Shanghai Tower Features Pleats of Perforated Aluminium

Shanghai Tower Features Pleats of Perforated Aluminium

How do you give pleats to a flat-front building? Japanese architect Kengo Kuma recently did just that when he adorned the façade of a Shanghai tower with strips of perforated aluminium.

“For the facade, we created pleats, made of aluminium mesh like woven lace, which forms a soft dress for women,” said Kengo Kuma and Associates.

Kuma used 18-mm-wide aluminium mesh to cover the 24-storey SOHO Century Plaza, simulating the pleats of a draped dress. The pleats are angled to give the impression of rippling as well.

“The pleats change their expressions gradually according to the angle, strength, and tone of sunshine,” explained Kuma.

The building, which is in the Lujiazui Bamboo Garden commercial and trade district in Shanghai’s Pudong neighborhood, is a Grade 5A office that opened for leasing in August 2012, and has a total gross floor area of 646,000 ft2. While the upper floors house private offices, the ground floor opens up into a shared space. The façade’s strips and perforation allow a view onto the adjacent street.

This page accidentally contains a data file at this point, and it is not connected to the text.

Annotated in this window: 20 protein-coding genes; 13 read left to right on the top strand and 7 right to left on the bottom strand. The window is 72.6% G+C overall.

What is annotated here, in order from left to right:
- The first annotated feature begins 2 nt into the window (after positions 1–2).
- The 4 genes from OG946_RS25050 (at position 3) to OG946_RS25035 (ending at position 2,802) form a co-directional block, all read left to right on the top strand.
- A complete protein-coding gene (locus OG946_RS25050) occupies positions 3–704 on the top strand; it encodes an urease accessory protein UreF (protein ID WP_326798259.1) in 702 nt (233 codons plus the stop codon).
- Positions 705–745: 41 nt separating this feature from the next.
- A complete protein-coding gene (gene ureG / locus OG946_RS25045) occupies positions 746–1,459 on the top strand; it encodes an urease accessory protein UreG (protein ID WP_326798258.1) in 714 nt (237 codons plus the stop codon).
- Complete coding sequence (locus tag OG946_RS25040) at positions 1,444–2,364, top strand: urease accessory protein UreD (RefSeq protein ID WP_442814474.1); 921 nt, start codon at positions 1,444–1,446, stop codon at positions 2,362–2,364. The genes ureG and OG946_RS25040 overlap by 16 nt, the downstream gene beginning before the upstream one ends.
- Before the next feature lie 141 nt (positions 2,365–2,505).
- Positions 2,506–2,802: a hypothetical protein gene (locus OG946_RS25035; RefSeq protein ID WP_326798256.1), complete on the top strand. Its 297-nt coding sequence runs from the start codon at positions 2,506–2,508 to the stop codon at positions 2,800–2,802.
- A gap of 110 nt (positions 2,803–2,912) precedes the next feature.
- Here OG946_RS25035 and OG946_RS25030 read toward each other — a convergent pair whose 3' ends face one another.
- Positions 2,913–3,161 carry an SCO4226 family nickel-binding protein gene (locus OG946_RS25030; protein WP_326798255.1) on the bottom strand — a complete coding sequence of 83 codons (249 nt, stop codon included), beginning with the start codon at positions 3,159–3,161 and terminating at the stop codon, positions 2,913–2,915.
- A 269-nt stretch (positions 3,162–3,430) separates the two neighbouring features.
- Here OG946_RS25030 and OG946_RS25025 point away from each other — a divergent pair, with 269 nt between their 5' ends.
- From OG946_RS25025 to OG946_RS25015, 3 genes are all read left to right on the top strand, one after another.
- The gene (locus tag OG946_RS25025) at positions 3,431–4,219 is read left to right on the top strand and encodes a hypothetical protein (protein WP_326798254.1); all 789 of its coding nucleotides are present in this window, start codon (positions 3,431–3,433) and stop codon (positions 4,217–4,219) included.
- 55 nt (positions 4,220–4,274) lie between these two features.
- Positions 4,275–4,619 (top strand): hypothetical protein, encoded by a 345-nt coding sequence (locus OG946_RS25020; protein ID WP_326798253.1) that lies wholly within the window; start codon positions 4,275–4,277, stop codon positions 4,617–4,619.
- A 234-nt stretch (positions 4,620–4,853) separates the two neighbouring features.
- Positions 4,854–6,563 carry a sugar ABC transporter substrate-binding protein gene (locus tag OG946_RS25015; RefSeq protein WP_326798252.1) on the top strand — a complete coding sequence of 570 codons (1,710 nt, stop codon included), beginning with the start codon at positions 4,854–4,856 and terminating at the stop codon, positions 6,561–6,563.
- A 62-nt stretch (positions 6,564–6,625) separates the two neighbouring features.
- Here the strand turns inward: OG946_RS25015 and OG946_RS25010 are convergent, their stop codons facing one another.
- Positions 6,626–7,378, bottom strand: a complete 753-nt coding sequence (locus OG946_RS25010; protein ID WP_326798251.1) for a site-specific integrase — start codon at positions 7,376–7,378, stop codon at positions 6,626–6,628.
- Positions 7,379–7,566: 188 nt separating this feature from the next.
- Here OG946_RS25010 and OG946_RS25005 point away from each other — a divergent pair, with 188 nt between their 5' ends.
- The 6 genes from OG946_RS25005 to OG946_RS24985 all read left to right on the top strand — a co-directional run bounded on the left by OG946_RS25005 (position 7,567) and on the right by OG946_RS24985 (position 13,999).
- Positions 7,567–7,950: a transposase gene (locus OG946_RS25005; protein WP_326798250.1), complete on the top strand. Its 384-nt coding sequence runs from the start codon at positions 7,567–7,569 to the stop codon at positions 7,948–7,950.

“The building is open and linked with the city outside,” the studio went on. “The image of gentle connection is expressed in the facade and public space of the building. The public space is also like a creature’s skin, represented with stone and aluminium panels, which creates an atmosphere totally different from ordinary hard buildings.”

Both an architect and professor at the Graduate School of Architecture at the University of Tokyo, Kuma is known for both his architecture (often drawing comparisons to other architectural luminaries like Shigeru Ban and Kazuyo Sejima) and his significant bibliography. He established the Kengo Kuma & Associates in 1990, which now employs over 150 architects in Tokyo and Paris. He has also taught at Columbia University, University of Illinois at Urbana-Champaign, and Keio University. Kuma received his Ph.D. at the latter institution.